Attacks claimed by the PKK:

  • On 9 June, a group of militants attacked the official car of Kozluk mayor (Batman province) Veysi Işık, killing 22-year-old music teacher Aybüke Şenay Yalçın, who was walking by.
     
  • On 16 June, Necmettin Yılmaz, a primary school teacher, was abducted while driving his car which was found burned in Tunceli province. The PKK announced that Yılmaz was “penalised” for collaborating with Turkish security forces. His body was found in a nearby river on 12 July.
     
  • On 1 July, AKP deputy head of Diyarbakır’s Lice district Orhan Mercan was shot dead in front of his house. The women’s branch of PKK’s urban youth wing, YPS-Jin (Civil Protection Units-Women), claimed responsibility, alleging Mercan was spying for the state and trying to recruit Kurdish youths as spies.

Attacks attributed to the PKK:

  • On 9 March, gunmen wounded Tayfun Ayhan, AKP head of Esendere town in Hakkari province’s Yüksekova district, and killed his brother, Murat Ayhan, while they were carrying out campaign activities for the presidential system referendum.
     
  • On 15 April, the motorcade of AKP Muradiye district head Ibrahim Vanlı was attacked in Van province. Vanlı’s nephew Adnan Vanlı, himself a village guard, was killed.
     
  • On 1 July, AKP deputy head of Van province’s Özalp district Aydın Ahi was shot dead.
     
  • On 8 July, two lorries and two cars were attacked in Hakkari’s Yüksekova district. Four civilians, Harun İbişoğlu, Dursun Doğan, Sadık Aktaş, and Hüseyin Kartal, were killed.

The PKK’s targeting of AKP political figures is probably an attempt to show the state, the AKP and its local supporters that it can still carry out dramatic attacks, despite an intense military crackdown. But this could backfire: instead of weakening the government and the president, these attacks are strengthening AKP support. Reports of slain security officials, political figures and civilians dominates the national media, justifying, in the eyes of many, harsh anti-PKK operations. Fuelling nationalist fervour over the past two years has allowed Ankara’s political leadership to consolidate support for its agenda, strengthening its alliance with the Nationalist Movement Party (MHP), which helped it win the April 2017 presidential system referendum. Meanwhile, PKK attacks also allow Ankara to justify the prosecution of some opponents by labelling them “terrorists” or “collaborators”.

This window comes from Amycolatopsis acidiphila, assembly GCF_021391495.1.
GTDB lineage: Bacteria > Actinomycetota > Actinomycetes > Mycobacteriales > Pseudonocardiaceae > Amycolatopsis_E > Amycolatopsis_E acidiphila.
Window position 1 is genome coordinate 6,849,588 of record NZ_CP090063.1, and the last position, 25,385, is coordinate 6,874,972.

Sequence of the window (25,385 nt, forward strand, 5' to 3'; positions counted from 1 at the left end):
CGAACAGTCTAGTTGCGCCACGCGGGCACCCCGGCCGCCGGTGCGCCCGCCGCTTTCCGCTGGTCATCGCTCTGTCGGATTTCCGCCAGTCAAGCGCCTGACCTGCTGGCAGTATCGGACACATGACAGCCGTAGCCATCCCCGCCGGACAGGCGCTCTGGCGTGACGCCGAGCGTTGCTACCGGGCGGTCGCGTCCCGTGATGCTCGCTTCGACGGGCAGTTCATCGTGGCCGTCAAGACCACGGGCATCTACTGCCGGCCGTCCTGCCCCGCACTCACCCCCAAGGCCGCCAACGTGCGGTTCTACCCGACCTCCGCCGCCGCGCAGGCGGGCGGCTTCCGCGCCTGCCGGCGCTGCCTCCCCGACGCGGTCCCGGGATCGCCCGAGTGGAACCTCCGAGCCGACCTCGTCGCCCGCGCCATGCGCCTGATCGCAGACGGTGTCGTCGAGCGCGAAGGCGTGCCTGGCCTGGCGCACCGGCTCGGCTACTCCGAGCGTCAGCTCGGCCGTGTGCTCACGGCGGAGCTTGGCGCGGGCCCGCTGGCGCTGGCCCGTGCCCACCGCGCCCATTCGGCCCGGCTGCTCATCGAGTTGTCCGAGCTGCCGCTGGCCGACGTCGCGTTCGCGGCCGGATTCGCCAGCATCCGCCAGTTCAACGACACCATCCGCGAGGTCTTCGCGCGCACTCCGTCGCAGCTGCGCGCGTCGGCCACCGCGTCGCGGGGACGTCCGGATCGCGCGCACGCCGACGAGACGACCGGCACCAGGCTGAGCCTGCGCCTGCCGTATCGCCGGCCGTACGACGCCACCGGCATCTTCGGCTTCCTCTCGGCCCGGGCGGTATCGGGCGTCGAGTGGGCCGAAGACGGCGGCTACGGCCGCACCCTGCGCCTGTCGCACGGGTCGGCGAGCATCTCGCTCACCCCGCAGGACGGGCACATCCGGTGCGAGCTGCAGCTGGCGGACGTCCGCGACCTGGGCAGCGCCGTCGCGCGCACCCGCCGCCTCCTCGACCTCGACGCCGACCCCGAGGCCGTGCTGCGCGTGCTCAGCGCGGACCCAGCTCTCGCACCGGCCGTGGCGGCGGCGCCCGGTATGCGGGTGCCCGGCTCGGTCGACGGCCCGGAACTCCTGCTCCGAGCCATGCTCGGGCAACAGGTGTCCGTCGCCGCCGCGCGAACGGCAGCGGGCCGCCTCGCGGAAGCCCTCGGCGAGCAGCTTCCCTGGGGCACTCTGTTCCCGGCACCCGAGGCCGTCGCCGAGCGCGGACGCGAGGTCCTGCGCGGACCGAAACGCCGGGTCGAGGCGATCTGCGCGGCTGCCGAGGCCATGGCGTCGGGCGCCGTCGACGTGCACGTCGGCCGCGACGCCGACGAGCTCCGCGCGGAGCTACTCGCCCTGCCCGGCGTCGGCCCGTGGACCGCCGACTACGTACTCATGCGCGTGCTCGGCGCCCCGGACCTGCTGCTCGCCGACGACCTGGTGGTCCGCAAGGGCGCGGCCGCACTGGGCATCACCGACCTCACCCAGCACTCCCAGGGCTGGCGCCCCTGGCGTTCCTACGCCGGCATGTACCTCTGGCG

As the AKP continues mobilising nationalist segments of society and banks on its alliance with the MHP, it is unlikely that the political leadership will return to a more constructive agenda addressing Kurdish demands or resuming peace talks in the medium term for two reasons:

  • Following the April referendum, the AKP still relies on its alliance with the MHP – which opposes concessions to address Kurdish aspirations – to pass new internal parliamentary regulations and other adjustment laws.
     
  • Two significant elections are scheduled for 2019: local and presidential. The AKP and the president will continue to rally nationalist constituencies to mobilise support.

2. An escalatory cycle of increased IEDs against security forces and intense Turkish military operations

Around 60 per cent of all security force fatalities since July 2015 were caused by improvised explosive devices (IEDs). During June and July of 2017, the number of IED attacks in rural areas increased, mostly along roads leading to military bases, including an attack on 17 July in Hakkari’s Yüksekova district that injured seventeen soldiers.

There are several reasons why militants use these devices:

  • IEDs are relatively cheap and easy to employ;
     
  • They can inflect greater casualties by targeting a group of security personnel with a single explosive;
     
  • Since IEDs can be detonated from a distance, militants can avoid direct armed confrontation, limiting their own risks.

This occurred amid intense military operations against the PKK in rural south-eastern districts which most recently focused on Lice district in Diyarbakır, Çukurca district in Hakkari and Başkale and Çaldıran districts in Van. The objective is both to target militants and destroy PKK ammunition depots.

Beginning in March 2017, the Turkish military carried out what it described as its most intense operations in years, deploying about 7,000 soldiers, special forces, police officers and village guards. In March, at least 79 PKK militants were killed, up from 23 in February, thirteen in January and six in December that Crisis Group could confirm.

3. Fewer PKK attacks prior to the April referendum

The number of security force members killed was relatively low in the run-up to the April referendum. While seventeen security force members were killed in PKK attacks in the two-and-a-half-month period prior to the referendum, this number almost quadrupled with 67 security force fatalities in the two-and-a-half-months after the referendum. There were no such fatalities in February 2017, the first month without security force being killed since July 2015. Aside from two urban IED attacks in Diyarbakır in January and April, the PKK or its affiliates did not carry out major, dramatic attacks in urban centres in Turkey and in the west of the country in the months prior to the referendum.

Sources close to the PKK told Crisis Group that they made the strategic decision to hold back in order to avoid generating further nationalist support for the “Yes” vote. As noted above, increased military operations by Ankara and U.S. pressure likely also played a role in curbing attacks. Regardless of the reason, this suggests the PKK has the ability to determine the timing and intensity of its attacks as well as to control its militants on the ground.

In the run-up to the referendum both the PKK and the government used the threat of violence to rally their supporters.